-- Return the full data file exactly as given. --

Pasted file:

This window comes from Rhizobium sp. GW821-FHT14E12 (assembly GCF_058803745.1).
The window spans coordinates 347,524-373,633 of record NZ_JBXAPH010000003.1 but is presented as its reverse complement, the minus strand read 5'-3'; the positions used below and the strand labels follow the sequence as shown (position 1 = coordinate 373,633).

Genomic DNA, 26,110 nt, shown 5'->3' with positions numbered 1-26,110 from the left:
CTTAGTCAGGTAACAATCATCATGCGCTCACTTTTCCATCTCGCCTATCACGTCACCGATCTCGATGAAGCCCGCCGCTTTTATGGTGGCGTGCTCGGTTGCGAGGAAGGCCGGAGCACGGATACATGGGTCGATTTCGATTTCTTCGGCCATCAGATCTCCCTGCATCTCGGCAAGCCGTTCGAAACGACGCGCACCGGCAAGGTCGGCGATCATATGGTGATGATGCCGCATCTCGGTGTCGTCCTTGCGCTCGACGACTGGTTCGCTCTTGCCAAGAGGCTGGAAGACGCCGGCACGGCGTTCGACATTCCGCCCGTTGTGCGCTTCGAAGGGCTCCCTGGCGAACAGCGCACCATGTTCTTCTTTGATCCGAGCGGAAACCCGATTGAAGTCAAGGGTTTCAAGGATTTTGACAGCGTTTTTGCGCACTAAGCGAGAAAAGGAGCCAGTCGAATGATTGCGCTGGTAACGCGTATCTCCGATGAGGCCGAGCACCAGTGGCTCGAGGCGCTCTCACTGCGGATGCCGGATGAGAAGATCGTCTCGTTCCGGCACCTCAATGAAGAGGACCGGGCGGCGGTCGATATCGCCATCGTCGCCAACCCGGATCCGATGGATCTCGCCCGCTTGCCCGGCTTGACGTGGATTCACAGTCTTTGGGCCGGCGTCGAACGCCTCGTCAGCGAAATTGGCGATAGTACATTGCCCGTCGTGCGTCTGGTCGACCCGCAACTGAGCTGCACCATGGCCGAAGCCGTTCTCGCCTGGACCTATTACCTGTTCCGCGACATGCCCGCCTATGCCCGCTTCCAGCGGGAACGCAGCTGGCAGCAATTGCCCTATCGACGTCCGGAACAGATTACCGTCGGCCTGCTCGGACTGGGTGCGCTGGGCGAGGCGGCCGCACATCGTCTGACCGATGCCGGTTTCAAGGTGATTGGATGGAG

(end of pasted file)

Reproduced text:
This window comes from Rhizobium sp. GW821-FHT14E12 (assembly GCF_058803745.1).
The window spans coordinates 347,524-373,633 of record NZ_JBXAPH010000003.1 but is presented as its reverse complement, the minus strand read 5'-3'; the positions used below and the strand labels follow the sequence as shown (position 1 = coordinate 373,633).

Genomic DNA, 26,110 nt, shown 5'->3' with positions numbered 1-26,110 from the left:
CTTAGTCAGGTAACAATCATCATGCGCTCACTTTTCCATCTCGCCTATCACGTCACCGATCTCGATGAAGCCCGCCGCTTTTATGGTGGCGTGCTCGGTTGCGAGGAAGGCCGGAGCACGGATACATGGGTCGATTTCGATTTCTTCGGCCATCAGATCTCCCTGCATCTCGGCAAGCCGTTCGAAACGACGCGCACCGGCAAGGTCGGCGATCATATGGTGATGATGCCGCATCTCGGTGTCGTCCTTGCGCTCGACGACTGGTTCGCTCTTGCCAAGAGGCTGGAAGACGCCGGCACGGCGTTCGACATTCCGCCCGTTGTGCGCTTCGAAGGGCTCCCTGGCGAACAGCGCACCATGTTCTTCTTTGATCCGAGCGGAAACCCGATTGAAGTCAAGGGTTTCAAGGATTTTGACAGCGTTTTTGCGCACTAAGCGAGAAAAGGAGCCAGTCGAATGATTGCGCTGGTAACGCGTATCTCCGATGAGGCCGAGCACCAGTGGCTCGAGGCGCTCTCACTGCGGATGCCGGATGAGAAGATCGTCTCGTTCCGGCACCTCAATGAAGAGGACCGGGCGGCGGTCGATATCGCCATCGTCGCCAACCCGGATCCGATGGATCTCGCCCGCTTGCCCGGCTTGACGTGGATTCACAGTCTTTGGGCCGGCGTCGAACGCCTCGTCAGCGAAATTGGCGATAGTACATTGCCCGTCGTGCGTCTGGTCGACCCGCAACTGAGCTGCACCATGGCCGAAGCCGTTCTCGCCTGGACCTATTACCTGTTCCGCGACATGCCCGCCTATGCCCGCTTCCAGCGGGAACGCAGCTGGCAGCAATTGCCCTATCGACGTCCGGAACAGATTACCGTCGGCCTGCTCGGACTGGGTGCGCTGGGCGAGGCGGCCGCACATCGTCTGACCGATGCCGGTTTCAAGGTGATTGGATGGAG